Written by Hong Lu.
As of 2015, approximately 70% of the countries around the globe (140 out of 198) had abolished the death penalty in law or in practice. According to Amnesty International, an average of over 3 countries per year have become abolitionists in law or in practice in the past decade. It is widely believed that China led the retentionist states in its number of death sentences and executions imposed annually. While the exact number of death sentences and executions in China is unknown because published official crime statistics on death penalty are not available, a recent estimate from Dui Hua Foundation cited by Amnesty International suggests that 2,400 executions were carried out in China in 2013, surpassing 778 executions by the rest of the world combined.
China’s death penalty laws and practices have been intertwined with its economic reforms since the 1980s. During the early years of the economic reforms that aimed to transform the state-planned economy into a market economy, the death penalty was used primarily as an instrument for order maintenance and social control. The dramatic changes in the economic structure brought about changes in major aspects of social life, including crime. To curb the crime epidemic, the scope of death-eligible offences had been expanded to include 9 broad categories (e.g., crimes against socialist market economy; crimes against public security) and 68 different types of crimes (e.g., graft and bribe-taking; credit card fraud; drug trafficking). The death penalty law was also tailored to meet the needs of the strike-hard campaigns (from the 1980s to 2000s), launched to address acute crime problems with swift and stern punishment. For example, normal procedural requirements were replaced by summary judicial proceedings, and the Supreme Court’s final review and approval authority for death penalty cases was waived.
With the deepening of the economic reforms after the 2000s, stability – as opposed to change – frequented in public discourse. In addition, as China’s economic power ascended globally, its law has been scrutinised more closely and the pressure to conform to international standards has increased. A series of reforms in the death penalty law thus took place as a response to both the internal and external demand.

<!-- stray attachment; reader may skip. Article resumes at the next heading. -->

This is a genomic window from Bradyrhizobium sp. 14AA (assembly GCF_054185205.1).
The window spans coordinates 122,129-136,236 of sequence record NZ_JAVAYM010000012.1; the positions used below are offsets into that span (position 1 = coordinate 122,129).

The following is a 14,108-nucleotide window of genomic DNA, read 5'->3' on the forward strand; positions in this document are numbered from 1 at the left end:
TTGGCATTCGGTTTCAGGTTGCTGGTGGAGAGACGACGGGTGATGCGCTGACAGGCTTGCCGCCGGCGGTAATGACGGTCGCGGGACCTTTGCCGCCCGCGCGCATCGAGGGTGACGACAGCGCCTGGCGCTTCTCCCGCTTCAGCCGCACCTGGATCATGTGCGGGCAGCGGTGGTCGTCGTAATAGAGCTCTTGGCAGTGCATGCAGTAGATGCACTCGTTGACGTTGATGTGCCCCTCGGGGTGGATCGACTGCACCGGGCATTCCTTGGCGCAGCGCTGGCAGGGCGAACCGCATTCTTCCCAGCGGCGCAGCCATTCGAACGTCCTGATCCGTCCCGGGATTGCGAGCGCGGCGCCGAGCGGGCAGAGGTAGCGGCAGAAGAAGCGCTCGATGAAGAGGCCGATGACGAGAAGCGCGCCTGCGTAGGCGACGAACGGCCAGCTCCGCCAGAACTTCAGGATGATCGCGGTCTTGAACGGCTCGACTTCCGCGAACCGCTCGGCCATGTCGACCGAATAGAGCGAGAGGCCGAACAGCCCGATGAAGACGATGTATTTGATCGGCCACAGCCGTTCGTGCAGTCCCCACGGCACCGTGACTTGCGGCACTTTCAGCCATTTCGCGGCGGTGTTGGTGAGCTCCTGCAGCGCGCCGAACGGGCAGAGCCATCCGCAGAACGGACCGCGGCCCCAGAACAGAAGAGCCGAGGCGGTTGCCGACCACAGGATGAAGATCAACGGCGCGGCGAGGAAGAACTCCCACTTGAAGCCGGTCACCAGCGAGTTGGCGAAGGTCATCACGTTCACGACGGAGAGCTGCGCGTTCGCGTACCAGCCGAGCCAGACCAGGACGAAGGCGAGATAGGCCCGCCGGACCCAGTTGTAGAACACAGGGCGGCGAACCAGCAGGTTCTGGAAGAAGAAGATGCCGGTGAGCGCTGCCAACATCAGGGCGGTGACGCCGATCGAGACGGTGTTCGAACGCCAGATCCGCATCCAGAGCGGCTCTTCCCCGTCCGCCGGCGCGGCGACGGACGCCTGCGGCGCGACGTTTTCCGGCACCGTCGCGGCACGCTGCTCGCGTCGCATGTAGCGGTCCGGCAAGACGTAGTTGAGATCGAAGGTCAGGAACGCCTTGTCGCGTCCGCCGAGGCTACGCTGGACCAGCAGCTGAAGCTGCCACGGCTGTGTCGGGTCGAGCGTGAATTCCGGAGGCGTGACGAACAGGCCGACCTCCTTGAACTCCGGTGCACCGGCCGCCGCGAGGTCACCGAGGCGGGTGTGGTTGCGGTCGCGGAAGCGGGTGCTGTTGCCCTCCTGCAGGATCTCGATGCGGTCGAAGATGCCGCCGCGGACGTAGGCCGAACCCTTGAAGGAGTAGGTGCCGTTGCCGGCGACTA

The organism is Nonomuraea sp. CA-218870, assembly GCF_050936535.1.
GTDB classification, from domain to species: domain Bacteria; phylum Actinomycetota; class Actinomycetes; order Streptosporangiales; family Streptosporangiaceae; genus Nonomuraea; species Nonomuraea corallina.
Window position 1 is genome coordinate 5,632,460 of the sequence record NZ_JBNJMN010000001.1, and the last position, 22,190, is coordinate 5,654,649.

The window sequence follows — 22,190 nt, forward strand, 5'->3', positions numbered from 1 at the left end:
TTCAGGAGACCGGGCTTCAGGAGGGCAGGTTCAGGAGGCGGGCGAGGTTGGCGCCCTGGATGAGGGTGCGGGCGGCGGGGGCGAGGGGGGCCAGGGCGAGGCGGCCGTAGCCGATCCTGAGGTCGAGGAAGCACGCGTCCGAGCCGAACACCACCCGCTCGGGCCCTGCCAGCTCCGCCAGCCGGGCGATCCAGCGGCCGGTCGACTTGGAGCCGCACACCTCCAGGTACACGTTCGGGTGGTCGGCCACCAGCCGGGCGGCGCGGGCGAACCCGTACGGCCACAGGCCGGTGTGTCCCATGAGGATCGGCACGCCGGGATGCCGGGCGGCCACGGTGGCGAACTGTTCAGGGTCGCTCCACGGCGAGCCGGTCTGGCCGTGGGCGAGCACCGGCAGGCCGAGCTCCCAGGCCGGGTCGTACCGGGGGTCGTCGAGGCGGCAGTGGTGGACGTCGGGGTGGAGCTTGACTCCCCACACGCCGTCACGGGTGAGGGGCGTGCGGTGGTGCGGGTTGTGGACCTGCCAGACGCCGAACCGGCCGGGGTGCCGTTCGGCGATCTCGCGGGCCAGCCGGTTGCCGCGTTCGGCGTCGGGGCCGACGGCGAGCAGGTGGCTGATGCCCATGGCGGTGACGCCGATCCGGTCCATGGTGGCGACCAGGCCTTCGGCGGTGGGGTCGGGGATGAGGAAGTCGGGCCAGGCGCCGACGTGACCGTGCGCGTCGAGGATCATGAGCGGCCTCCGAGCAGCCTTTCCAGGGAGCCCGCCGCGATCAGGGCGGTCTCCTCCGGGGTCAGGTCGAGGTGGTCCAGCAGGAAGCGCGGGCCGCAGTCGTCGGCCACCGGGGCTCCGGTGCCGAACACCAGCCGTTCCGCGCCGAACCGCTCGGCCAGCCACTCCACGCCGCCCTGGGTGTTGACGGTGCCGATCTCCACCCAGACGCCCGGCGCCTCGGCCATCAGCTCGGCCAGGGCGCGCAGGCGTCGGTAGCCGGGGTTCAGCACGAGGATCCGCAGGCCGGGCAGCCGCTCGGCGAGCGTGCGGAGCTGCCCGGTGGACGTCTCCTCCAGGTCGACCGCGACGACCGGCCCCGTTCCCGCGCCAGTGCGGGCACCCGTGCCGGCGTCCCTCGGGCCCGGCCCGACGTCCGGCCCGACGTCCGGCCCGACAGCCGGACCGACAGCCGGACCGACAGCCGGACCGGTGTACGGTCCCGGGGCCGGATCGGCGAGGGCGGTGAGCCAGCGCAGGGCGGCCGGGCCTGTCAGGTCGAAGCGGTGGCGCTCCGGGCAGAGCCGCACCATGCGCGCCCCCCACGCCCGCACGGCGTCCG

Procedurally, the Supreme Court took back its final review and approval authority in all the death penalty with immediate execution cases in 2007. The Supreme Court also issued several interpretations (e.g., the 1999 Decree on Stabilizing Criminal Trials in Rural Areas) and guides (e.g., the 2010 Regulations on Guiding Cases [released guiding cases involving capital offenses were Wang Zhicai’s homicide case, Li Fei’s homicide case, and Xin Yuanlong’s kidnapping case]; 2012 Guiding Opinions on Sentencing) to formalise death sentence decisions and reduce discretion due to personal and regional variations. Offenders who face the possibility of life imprisonment and death penalty are now entitled to legal representation.
Substantively, the 8th and 9th amendments to the Criminal Law in 2011 and 2015 removed 13 and 9 capital crimes respectively, making the current death penalty list of 46 offences more narrowly focussed on violent and lethal offences. In addition, the scope of the death penalty exempt population has been expanded, now including minors (under 18 years of age at the time of crime commission), pregnant women (at the time of the sentence), and the elderly (75 years or older, except those using exceptionally cruel methods during crime commission).